What We Need is a Good Power Outage
...and Other Thoughts
I have spent this afternoon wallowing in technology. I've played with my new computer on the wireless router my husband just installed. I've read the San Francisco Chronicle on my e-book reader while watching the Giants actually defeat the Dodgers. And I've spent some time downloading apps to my new smartphone. (They call it a "smartphone", by the way, because it's generally more intelligent than its owner--at least in my case.) It's been a peaceful, relaxing Sunday after a hectic week--and it occurred to me that without electricity, none of what I was doing would have been possible.
I can remember when computers were billed as "labor-saving devices." Pretty funny, isn't it, given how much time most of us can waste on them. I do enjoy my electronically-enhanced ability to stay connected with family, friends, and colleagues, to get answers to questions immediately, to write down my thoughts and send them off into the universe, to have my paper delivered without needing to search in the gutter for it, and to hurl multi-colored birds at snorting green pigs when I'm utterly bored. But I also noticed that while I was indulging in techno-play, my husband was doing the same in another room. We occasionally cheered when the Giants scored but other than that, I might just as well have been in another city.
It's a common predicament for American families these days. Yes, these new toys and tools are marvelous: I sat in my office last week, gazing at my computer screen where two smiling faces looked out at me, and had a real-time conversation with some folks in Bogota, Colombia. It was amazing, something I used to read about in science-fiction novels when I was a teenager and never believed would actually come to pass. But there is a downside, too. Our connections with each other, always more fragile than we think, are becoming increasingly stretched. I routinely talk to couples, parents, and kids in my office who tell me it's "easier" to text than it is to talk. In many families, time together means that each person tinkers with his or her own personal device, essentially oblivious to anyone else.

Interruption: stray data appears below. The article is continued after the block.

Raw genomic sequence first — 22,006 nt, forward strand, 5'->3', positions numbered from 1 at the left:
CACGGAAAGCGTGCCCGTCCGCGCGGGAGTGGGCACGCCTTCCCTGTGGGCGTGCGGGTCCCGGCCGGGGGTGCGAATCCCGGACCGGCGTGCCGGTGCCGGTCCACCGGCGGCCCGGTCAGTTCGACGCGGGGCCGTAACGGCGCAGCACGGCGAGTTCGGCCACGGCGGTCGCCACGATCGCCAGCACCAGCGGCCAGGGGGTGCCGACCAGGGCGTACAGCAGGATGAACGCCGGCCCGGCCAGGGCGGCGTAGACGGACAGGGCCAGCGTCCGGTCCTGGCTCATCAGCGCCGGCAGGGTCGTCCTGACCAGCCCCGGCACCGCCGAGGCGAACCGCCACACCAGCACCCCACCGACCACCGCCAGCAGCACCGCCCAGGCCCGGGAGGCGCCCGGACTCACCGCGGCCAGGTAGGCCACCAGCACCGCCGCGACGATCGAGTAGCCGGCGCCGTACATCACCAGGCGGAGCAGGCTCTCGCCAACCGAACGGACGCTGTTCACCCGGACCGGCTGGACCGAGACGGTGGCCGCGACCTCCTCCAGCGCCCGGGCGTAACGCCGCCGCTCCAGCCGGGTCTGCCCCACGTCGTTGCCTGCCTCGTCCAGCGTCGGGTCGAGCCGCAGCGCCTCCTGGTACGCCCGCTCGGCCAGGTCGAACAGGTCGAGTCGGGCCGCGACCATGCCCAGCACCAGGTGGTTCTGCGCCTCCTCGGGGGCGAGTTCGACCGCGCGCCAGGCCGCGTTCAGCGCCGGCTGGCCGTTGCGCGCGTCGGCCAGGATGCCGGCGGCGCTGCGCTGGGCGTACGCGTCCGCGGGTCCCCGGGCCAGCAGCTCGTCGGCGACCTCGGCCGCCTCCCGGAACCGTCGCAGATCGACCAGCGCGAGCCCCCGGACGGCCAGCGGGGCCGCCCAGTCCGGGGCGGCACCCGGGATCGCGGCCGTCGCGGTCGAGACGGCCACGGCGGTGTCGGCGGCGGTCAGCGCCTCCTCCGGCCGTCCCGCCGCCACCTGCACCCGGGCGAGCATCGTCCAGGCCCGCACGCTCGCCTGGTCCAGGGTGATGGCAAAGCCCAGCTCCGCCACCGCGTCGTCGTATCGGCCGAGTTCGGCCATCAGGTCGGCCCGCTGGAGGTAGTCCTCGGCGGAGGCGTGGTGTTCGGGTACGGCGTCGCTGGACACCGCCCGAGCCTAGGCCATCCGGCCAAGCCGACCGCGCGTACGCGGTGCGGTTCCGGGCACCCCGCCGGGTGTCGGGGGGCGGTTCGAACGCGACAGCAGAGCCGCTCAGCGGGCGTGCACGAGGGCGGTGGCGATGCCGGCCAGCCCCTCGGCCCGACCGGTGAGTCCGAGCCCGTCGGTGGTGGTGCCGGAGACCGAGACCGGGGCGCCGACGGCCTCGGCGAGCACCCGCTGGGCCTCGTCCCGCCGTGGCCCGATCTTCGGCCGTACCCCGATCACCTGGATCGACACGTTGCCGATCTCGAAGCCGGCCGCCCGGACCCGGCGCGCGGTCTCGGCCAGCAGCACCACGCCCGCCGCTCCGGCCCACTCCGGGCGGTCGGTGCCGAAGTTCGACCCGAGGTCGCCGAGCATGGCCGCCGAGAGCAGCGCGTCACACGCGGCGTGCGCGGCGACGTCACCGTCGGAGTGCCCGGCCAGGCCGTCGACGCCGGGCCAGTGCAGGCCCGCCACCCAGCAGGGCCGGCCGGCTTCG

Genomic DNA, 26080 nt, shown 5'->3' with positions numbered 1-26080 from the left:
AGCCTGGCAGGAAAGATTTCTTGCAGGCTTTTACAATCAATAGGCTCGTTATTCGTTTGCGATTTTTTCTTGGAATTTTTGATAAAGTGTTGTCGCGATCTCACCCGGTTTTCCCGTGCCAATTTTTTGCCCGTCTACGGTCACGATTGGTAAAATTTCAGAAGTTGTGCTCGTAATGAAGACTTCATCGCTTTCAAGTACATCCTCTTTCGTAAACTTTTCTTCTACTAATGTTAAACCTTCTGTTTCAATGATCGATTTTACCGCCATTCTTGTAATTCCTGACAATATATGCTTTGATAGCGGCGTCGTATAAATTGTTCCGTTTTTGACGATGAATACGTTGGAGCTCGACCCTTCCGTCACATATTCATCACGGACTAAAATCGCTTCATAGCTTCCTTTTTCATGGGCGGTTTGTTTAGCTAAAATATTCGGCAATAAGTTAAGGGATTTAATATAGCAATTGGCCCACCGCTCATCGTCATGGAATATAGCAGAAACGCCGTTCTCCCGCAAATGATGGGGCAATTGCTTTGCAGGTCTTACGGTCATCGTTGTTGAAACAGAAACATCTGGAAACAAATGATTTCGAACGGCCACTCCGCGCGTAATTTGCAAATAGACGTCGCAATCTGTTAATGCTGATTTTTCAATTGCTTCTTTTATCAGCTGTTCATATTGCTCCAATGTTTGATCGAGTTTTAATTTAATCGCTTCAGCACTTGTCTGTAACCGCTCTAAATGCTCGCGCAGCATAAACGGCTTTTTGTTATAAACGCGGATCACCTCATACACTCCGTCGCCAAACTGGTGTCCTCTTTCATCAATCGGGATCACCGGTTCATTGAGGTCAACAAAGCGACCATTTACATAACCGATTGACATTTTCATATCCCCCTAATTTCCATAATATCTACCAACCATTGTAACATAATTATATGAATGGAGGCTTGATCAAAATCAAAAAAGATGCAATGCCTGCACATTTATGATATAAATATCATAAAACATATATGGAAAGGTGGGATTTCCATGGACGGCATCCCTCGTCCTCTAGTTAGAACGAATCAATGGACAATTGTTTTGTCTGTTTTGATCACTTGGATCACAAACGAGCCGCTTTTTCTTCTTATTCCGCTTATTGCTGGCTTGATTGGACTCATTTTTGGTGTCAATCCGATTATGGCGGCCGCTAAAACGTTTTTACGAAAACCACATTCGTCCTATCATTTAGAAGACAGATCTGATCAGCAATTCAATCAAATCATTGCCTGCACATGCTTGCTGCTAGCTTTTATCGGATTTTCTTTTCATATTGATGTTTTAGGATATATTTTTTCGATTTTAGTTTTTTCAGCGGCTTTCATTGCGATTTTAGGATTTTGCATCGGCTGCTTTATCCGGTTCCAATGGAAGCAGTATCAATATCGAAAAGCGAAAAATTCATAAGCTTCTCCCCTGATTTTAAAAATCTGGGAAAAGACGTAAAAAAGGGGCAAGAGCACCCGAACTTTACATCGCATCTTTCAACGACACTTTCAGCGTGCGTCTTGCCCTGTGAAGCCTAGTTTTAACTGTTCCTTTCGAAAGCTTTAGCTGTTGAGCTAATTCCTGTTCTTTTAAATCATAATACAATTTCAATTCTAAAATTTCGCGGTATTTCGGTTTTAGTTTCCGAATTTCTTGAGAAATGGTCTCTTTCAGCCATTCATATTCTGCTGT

So I was captivated by an image that appeared a week or so ago on the evening news. The camera showed a family who had taken to living on their upstairs deck while their neighborhood was flooded by the remnants of Hurricane Irene and Tropical Storm Lee. The power had been out for days and the family was taking advantage of sunlight to read, work, cook, and dry their clothes. The mom was talking about her sons, who were unable to work at the computer or play video games; she gestured towards them and an image appeared of three young men sitting around a table playing an old-fashioned board game. Want to know the most amazing part? They were all smiling. In fact, they were talking and laughing, and looked like they were having a marvelous time.
I in no way want to downplay the loss and destruction suffered by those in the path of these storms; it's been a horrible experience and it will take a long time to rebuild some of these communities. But I was struck by an unexpected side-effect of the power outage: this family was all in one place, all connected to one another, and looking pretty happy about it.
What does this mean for your family, and for mine? Perhaps we should all declare a weekly "outage" and take a vacation from our technology. Maybe Sunday should be reserved for activities that require no electricity, no battery packs, things like board games and long walks and bicycle rides. And conversation, real conversation that doesn't involve texting. We could substitute emotion for emoticons. We could gaze at sunsets and clouds--and at each other. I think that one day a week of genuine connection could make a gigantic difference for most of the families I know. So here's an invitation: try it out and let me know what you discover.
| Posted by cheryl | Sunday, September 11, 2011|